A guide to rejecting people respectfully
Sex educator Karen B.K. Chan on how to turn people down directly and why it's important
Not all people want the same things. Therefore, rejection is a necessary part of social life. This is obvious in the abstract, but on an interpersonal level some people are so uncomfortable rejecting others that they'll, procrastinate, or even go along with things they don't want just to avoid having to say, "I'm not interested."'
Sex educator Karen B.K. Chan, recently featured in the CBC Docs series Brief but Spectacular, thinks that avoiding rejection doesn't help anyone. It's awkward for the person doing the rejecting and it's disrespectful to the person being rejected. We talked to her about why rejecting others can be so difficult and she broke down some of the strategies most people use to avoid it, then gave us some advice on how to get over our discomfort and learn to reject people responsibly and respectfully.
Why we avoid rejecting people and the ways we often choose to do it
Part of the reason that rejecting people is difficult is that it's likely to hurt them. "Witnessing somebody in pain is very difficult," says Chan, "especially when that pain is connected to something you do or to something you feel or something you don't feel but wish you could."
In addition to the unpleasantness of witnessing other humans in pain, there's also the guilt. Many people feel very uncomfortable when anyone around them is unhappy, especially if they're the cause of that unhappiness. Such people "take on [other people's emotions] and they believe that they are a really terrible person for not liking someone that likes them," says Chan. This tendency is especially common in women, says Chan, and "is connected to the feeling that 'I want to be good and nice and well-received, and if I do anything disagreeable, then I'm not nice.'"
According to Chan, some of the most common strategies for avoiding these uncomfortable feelings are:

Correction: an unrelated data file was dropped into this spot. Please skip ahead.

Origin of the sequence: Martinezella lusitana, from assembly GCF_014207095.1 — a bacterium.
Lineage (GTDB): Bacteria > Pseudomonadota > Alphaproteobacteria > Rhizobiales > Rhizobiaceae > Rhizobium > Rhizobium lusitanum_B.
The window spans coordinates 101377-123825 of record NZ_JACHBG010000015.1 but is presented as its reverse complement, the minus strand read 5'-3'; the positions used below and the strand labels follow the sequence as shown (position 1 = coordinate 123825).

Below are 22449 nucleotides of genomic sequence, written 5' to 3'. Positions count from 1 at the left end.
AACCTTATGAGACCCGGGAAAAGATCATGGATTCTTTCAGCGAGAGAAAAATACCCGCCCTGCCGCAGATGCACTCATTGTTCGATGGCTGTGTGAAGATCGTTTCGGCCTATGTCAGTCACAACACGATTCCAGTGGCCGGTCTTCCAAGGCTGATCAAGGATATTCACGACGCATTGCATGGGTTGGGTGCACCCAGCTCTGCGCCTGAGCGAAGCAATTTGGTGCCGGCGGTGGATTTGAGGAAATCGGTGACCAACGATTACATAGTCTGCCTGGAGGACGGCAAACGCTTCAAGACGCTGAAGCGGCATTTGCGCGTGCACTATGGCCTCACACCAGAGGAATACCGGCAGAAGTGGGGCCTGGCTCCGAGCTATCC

Procrastination: Perhaps today isn't the right time, but postponements can add up. "Some people stay in marriages they don't want to be in for 20 years, because their spouses' feelings would be hurt," Chan says.
Avoidance: This is when people reject the person, but then avoid explaining or talking about it at all costs. "They'll say: 'There's no reason,' 'It's not you,' 'I don't want to talk about it anymore,' 'It's too hard to see you,'… or they just disappear to avoid having to engage at all," says Chan.
Dissociation: It's also common for people to shut down and dissociate when they're rejecting someone, often becoming excessively formal with the people they're rejecting. Chan says they become like an awkward doctor giving a difficult diagnosis.
Over-rationalization: In order to prove to themselves that they're totally justified in rejecting someone and, therefore, not a bad person, some people "over-rationalize and come up with 22 reasons why they have to do it," says Chan.
Lying: Often, this means giving someone a reason for rejecting them that is a "good" reason, but not true. People might say "I already have a partner" because saying "No, thank you. I'm not interested" is too difficult.
Sabotage: "Sometimes people will sabotage their relationships. That way I don't have to break up with you, because you'll break up with me," says Chan.